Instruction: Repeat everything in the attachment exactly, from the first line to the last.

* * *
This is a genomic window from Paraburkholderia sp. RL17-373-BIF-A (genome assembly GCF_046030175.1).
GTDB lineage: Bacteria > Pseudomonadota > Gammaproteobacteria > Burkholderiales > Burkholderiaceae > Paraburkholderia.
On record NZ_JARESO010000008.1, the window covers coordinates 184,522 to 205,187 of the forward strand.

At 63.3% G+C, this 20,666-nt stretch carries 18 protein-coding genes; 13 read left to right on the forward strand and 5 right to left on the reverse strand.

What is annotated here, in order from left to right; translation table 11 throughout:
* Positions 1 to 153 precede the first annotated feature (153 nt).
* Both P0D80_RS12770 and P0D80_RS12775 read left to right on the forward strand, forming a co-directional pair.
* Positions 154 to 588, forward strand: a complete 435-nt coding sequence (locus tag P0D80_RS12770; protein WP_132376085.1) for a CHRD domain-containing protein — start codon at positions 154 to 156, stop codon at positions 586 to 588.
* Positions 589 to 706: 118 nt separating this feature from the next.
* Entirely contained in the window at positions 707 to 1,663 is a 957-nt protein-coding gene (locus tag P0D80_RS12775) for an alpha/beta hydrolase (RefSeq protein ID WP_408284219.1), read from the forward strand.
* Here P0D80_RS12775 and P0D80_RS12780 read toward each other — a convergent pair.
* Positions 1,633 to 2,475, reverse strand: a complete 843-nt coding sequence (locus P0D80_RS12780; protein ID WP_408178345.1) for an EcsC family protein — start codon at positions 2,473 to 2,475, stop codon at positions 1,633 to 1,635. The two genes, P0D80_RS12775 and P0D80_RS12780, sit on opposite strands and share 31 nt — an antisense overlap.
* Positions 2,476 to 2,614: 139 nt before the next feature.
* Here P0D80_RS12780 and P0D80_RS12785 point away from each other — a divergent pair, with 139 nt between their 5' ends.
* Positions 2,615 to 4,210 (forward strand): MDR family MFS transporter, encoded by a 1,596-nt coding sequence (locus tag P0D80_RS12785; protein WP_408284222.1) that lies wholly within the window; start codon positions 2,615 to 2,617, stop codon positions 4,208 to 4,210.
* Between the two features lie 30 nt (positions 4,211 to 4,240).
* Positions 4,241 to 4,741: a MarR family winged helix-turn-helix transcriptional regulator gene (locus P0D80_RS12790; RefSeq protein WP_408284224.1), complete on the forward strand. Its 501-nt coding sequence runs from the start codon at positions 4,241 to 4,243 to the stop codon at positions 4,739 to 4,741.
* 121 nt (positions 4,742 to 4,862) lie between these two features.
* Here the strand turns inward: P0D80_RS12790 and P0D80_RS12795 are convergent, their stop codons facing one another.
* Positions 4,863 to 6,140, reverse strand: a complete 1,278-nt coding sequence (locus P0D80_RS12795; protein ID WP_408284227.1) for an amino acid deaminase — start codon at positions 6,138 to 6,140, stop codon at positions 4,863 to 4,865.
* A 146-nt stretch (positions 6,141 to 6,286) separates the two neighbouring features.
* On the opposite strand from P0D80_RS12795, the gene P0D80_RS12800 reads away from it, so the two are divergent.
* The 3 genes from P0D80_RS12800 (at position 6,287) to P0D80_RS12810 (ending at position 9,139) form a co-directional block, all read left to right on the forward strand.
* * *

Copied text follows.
This is a genomic window from Paraburkholderia sp. RL17-373-BIF-A (genome assembly GCF_046030175.1).
GTDB lineage: Bacteria > Pseudomonadota > Gammaproteobacteria > Burkholderiales > Burkholderiaceae > Paraburkholderia.
On record NZ_JARESO010000008.1, the window covers coordinates 184,522 to 205,187 of the forward strand.

At 63.3% G+C, this 20,666-nt stretch carries 18 protein-coding genes; 13 read left to right on the forward strand and 5 right to left on the reverse strand.

What is annotated here, in order from left to right; translation table 11 throughout:
* Positions 1 to 153 precede the first annotated feature (153 nt).
* Both P0D80_RS12770 and P0D80_RS12775 read left to right on the forward strand, forming a co-directional pair.
* Positions 154 to 588, forward strand: a complete 435-nt coding sequence (locus tag P0D80_RS12770; protein WP_132376085.1) for a CHRD domain-containing protein — start codon at positions 154 to 156, stop codon at positions 586 to 588.
* Positions 589 to 706: 118 nt separating this feature from the next.
* Entirely contained in the window at positions 707 to 1,663 is a 957-nt protein-coding gene (locus tag P0D80_RS12775) for an alpha/beta hydrolase (RefSeq protein ID WP_408284219.1), read from the forward strand.
* Here P0D80_RS12775 and P0D80_RS12780 read toward each other — a convergent pair.
* Positions 1,633 to 2,475, reverse strand: a complete 843-nt coding sequence (locus P0D80_RS12780; protein ID WP_408178345.1) for an EcsC family protein — start codon at positions 2,473 to 2,475, stop codon at positions 1,633 to 1,635. The two genes, P0D80_RS12775 and P0D80_RS12780, sit on opposite strands and share 31 nt — an antisense overlap.
* Positions 2,476 to 2,614: 139 nt before the next feature.
* Here P0D80_RS12780 and P0D80_RS12785 point away from each other — a divergent pair, with 139 nt between their 5' ends.
* Positions 2,615 to 4,210 (forward strand): MDR family MFS transporter, encoded by a 1,596-nt coding sequence (locus tag P0D80_RS12785; protein WP_408284222.1) that lies wholly within the window; start codon positions 2,615 to 2,617, stop codon positions 4,208 to 4,210.
* Between the two features lie 30 nt (positions 4,211 to 4,240).
* Positions 4,241 to 4,741: a MarR family winged helix-turn-helix transcriptional regulator gene (locus P0D80_RS12790; RefSeq protein WP_408284224.1), complete on the forward strand. Its 501-nt coding sequence runs from the start codon at positions 4,241 to 4,243 to the stop codon at positions 4,739 to 4,741.
* 121 nt (positions 4,742 to 4,862) lie between these two features.
* Here the strand turns inward: P0D80_RS12790 and P0D80_RS12795 are convergent, their stop codons facing one another.
* Positions 4,863 to 6,140, reverse strand: a complete 1,278-nt coding sequence (locus P0D80_RS12795; protein ID WP_408284227.1) for an amino acid deaminase — start codon at positions 6,138 to 6,140, stop codon at positions 4,863 to 4,865.
* A 146-nt stretch (positions 6,141 to 6,286) separates the two neighbouring features.
* On the opposite strand from P0D80_RS12795, the gene P0D80_RS12800 reads away from it, so the two are divergent.
* The 3 genes from P0D80_RS12800 (at position 6,287) to P0D80_RS12810 (ending at position 9,139) form a co-directional block, all read left to right on the forward strand.